The Centers for Disease Control and Prevention (CDC) in general and director Dr. Thomas Frieden, in particular, have come under harsh criticism of late with their handling of Ebola in the US, and some would say abroad also.


Politicians, talk radio and cable news hosts have come down especially hard on the perceived ineptitude of the bureaucracy in dealing with Ebola. In fact, Fox News host, Bill O’Reilly nearly blew a gasket the other evening calling for the dismissal of Frieden.

The CDC has a budget of nearly $7 billion annually, up some 200% from 2000. Most Americans believe that the role of the CDC is in fact that, disease control and prevention, particularly infectious disease.

However, apparently the $7 billion is not enough and some people in the federal health agencies blame the current problems on that factor.

However, the agency really has their hands on just about everything–obesity, gun violence, motorcycle helmets, occupational safety and a plethora of other issues that stray further and further to their core function and mission-disease control and prevention.

On their website is listed their mission statement:

CDC works 24/7 to protect America from health, safety and security threats, both foreign and in the U.S. Whether diseases start at home or abroad, are chronic or acute, curable or preventable, human error or deliberate attack, CDC fights disease and supports communities and citizens to do the same.

CDC increases the health security of our nation. As the nation’s health protection agency, CDC saves lives and protects people from health threats. To accomplish our mission, CDC conducts critical science and provides health information that protects our nation against expensive and dangerous health threats, and responds when these arise.

Not too bad.

When you look under “CDC’s Roles”on the site, the first one listed is “Detecting and responding to new and emerging health threats”.

Taking a look of the history of the CDC, we find the agency came into existence as  The Communicable Disease Center in 1946. Infectious disease surveillance, epidemiology, entomology, laboratories, and eventually 4 years later, the creation of the Epidemic Intelligence Service (EIS).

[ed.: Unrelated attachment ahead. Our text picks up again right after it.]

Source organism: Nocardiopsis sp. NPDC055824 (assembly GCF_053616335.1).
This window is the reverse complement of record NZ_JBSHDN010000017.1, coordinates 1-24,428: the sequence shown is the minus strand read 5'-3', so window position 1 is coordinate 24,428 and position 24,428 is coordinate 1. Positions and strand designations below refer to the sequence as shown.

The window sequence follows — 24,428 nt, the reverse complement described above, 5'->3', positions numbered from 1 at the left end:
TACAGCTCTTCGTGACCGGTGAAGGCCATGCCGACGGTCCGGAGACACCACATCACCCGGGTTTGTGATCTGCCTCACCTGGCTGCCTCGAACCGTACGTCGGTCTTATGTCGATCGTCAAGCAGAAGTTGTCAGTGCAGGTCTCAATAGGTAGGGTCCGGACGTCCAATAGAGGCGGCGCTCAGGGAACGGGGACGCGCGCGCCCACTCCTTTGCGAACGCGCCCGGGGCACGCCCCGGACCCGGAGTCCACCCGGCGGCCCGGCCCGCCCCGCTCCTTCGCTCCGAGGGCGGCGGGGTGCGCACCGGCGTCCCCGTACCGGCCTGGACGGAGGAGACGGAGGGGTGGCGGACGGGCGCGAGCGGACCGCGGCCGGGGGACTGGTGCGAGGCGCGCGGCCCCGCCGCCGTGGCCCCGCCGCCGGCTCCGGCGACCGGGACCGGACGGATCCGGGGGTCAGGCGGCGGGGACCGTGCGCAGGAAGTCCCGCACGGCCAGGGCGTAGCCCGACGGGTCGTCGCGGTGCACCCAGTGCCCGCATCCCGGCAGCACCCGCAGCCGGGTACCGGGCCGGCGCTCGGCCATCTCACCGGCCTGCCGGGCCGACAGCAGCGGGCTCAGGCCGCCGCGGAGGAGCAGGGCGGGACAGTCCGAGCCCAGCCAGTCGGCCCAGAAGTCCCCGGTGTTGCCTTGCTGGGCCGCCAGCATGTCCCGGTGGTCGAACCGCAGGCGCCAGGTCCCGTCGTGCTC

The founder of the CDC, Dr. Joseph W. Mountin once said, “CDC was responsible for any communicable disease.”

Training “shoe-leather” epidemiologists and “disease detectives” was their hallmark.

Malaria, and typhus, once common in the southern US are no more, thanks to the CDC.

Polio, sexually transmitted infections (or VD back in the day), immunization, and the grand-daddy-the eradication of smallpox.

In 1962 it established a smallpox surveillance unit, and a year later tested a newly developed jet gun and vaccine in the Pacific island nation of Tonga. After refining vaccination techniques in Brazil, CDC began work in Central and West Africa in 1966. When millions of people there had been vaccinated, CDC used surveillance to speed the work along. The World Health Organization used this “eradication escalation” technique elsewhere with such success that global eradication of smallpox was achieved by 1977. The United States spent only $32 million on the project, about the cost of keeping smallpox at bay for 2-1/2 months.

In more recent decades we saw them tackle new, mysterious outbreaks- Legionnaires disease, toxic-shock syndrome and AIDS.

I’m just suggesting that just like a business that strays too far from the core product (s) often ends up in trouble either with product quality or innovation, maybe the CDC has their hands in too many places.

The $7 billion budget pie is being cut into too many slices.

Get back to your core competencies, that no one in the world is better at, and the country will be much better off.